9. Part 6: Producer Organisations and Fairness in the Supply Chain

9.1 The TFA is delighted that the Government is proposing to reserve significant powers to regulate the operation of supply chains and, in particular, relationships between farmers and first purchasers. The TFA believes that this is a vitally important role for Government in the face of significant market failure within agriculture and food supply chains. However, it is concerning that the Government does not see this forming part of an expanded role for the Groceries Code Adjudicator. It has been proposed that the appropriate
regulator here would be the Rural Payments Agency (RPA). The TFA does not believe that the RPA has sufficient expertise in this area. If the appropriate regulatory functions are not to be given to the Groceries Code Adjudicator, then we would wish to be assured that a more appropriate body than the RPA is proposed.
10. Agricultural Tenancies

10.1 The TFA is disappointed that the Government failed to address much needed changes to the legislative framework for agricultural tenancies within the Bill. The Agriculture Bill is the obvious place to include the recommendations for legislative change presented to Government last autumn by the Tenancy Reform Industry Group (TRIG). So far, the Government has suggested a further consultation on these possible changes however, the TFA would ask MPs to seek a commitment from the Government to bring forward amendments to the Bill or to provide a firm commitment to a specific Agricultural Tenancies Bill before the summer of next year

10.2 The TFA’s disappointment is compounded by the fact that DEFRA specifically asked for the advice and recommendations of TRIG on what changes would be needed to assist the tenanted sector of agriculture in the post-Brexit, economic environment. To ask for recommendations and then to do nothing with them is illogical.

10.3 The full recommendations from TRIG for legislative change can be accessed in two reports available by clicking here and clicking here. However, in summary, TRIG proposed change in the following areas:
• Allowing landlords and tenants to override restrictions in tenancy agreements using a test of reasonableness where to do so would assist the full and efficient farming of the holding.
• Allowing tenants to counter notices to remedy which are not notices requiring work to be done.
• Reforming the game damage procedures to make them easier to use.
• Providing that rent review disputes can be determined by third-party determination rather than by arbitration and looking at a wider application for third-party determination.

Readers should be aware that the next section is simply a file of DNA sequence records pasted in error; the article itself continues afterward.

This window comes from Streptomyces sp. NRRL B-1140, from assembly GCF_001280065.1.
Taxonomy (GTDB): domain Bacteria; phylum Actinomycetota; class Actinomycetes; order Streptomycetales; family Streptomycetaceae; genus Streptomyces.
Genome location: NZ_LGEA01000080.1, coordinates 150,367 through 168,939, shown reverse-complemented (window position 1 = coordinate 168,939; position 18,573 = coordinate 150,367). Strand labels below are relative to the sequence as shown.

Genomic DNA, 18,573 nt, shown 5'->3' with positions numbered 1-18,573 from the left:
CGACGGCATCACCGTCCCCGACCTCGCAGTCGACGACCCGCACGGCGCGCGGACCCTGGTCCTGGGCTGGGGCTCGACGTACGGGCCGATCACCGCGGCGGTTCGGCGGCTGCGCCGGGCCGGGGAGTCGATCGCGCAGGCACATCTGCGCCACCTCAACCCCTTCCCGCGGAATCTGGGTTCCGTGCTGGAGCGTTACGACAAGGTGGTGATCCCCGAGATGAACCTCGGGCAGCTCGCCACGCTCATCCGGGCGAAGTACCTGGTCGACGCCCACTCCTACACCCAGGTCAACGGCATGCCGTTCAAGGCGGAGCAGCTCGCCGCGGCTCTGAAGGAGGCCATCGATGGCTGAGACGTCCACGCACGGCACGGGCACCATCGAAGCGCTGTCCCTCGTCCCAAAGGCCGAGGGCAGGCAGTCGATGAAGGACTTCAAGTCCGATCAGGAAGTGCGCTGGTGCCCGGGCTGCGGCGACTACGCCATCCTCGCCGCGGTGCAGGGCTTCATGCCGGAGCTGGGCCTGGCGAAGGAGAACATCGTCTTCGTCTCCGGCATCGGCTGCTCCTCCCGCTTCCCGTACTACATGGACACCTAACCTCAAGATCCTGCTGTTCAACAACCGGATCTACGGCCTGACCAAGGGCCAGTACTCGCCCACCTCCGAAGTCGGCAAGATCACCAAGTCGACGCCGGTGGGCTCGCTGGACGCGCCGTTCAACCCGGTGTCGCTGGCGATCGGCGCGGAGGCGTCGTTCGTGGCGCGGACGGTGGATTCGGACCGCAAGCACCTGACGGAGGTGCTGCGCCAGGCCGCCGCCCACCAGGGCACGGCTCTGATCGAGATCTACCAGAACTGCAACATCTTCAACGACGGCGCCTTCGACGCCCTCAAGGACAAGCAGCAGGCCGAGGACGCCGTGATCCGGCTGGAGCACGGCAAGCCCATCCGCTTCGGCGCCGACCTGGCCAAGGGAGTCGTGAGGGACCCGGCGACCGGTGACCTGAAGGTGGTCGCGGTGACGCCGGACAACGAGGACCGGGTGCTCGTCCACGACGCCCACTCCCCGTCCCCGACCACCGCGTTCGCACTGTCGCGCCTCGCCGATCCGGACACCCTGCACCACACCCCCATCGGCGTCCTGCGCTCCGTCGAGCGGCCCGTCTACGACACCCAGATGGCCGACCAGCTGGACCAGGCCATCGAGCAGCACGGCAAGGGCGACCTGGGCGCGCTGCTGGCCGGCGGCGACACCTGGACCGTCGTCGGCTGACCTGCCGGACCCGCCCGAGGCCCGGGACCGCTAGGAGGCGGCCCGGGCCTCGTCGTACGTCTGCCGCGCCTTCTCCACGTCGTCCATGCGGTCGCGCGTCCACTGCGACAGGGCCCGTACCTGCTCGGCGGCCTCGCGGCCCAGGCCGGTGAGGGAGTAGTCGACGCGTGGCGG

• Providing a larger reform of dispute resolution to encourage more third-party determination.
• Providing a statutory mechanism for AHA tenancies to be converted to fixed term assignable tenancies at an open market rent subject to the landlord preventing this by buying out the tenant’s interest.
• A package of measures on succession which would:
o Repeal of the Commercial Unit test.
o Allowing an extra succession option to an expanded list of “close relatives” or modernising the definition of close relatives.
o Replacing the suitability test with a business competence test.
• Introduce new statutory provisions for new FBTs with an initial term of a minimum of 10 years and no Landlord’s break clauses referable solely to a future point or points in time to allow the FBT to be terminated by notice served on the tenant by the landlord for:
o non-payment of rent (as an alternative to but not a replacement for forfeiture)
o breaches by the tenant of the contractual terms or conditions of the agreement
o the death of the tenant
o allow the landlord to remove land from the holding where planning consent has been granted for non-agricultural use
• Introduce new statutory provisions to allow an existing landlord and tenant under the AHA greater freedom to make changes to the holding in circumstances where there is agreement between the parties on re-location or re-organisation and where the parties agree that the new/altered agreement is to remain within the AHA and where the provisions of ATA 4.1(g) would otherwise remove the new/amended tenancy from the AHA.
• Introduce formal examination in public or similar independent panel assessment and approval for local authority proposals for their rural estate strategy
• Incorporate ACES Good Practice Guidance into DHCLG Local Authority Assets Disposal Guidance
• Extending Case A Notices to Quit to coincide with new State Pension Age.

11. Conclusion

11.1 The TFA would welcome support from all Members of Parliament in respect of the matters set out above.

11.2 Further information about any of the points raised within this brief is available from the following TFA contacts:
TFA Chief Executive, George Dunn on (0118) 930 6130 or (07721) 998961 or by email
TFA Farm Policy Adviser, Lynette Steel on (0118) 930 6130 or (07584) 220121 or by email

01 October 2018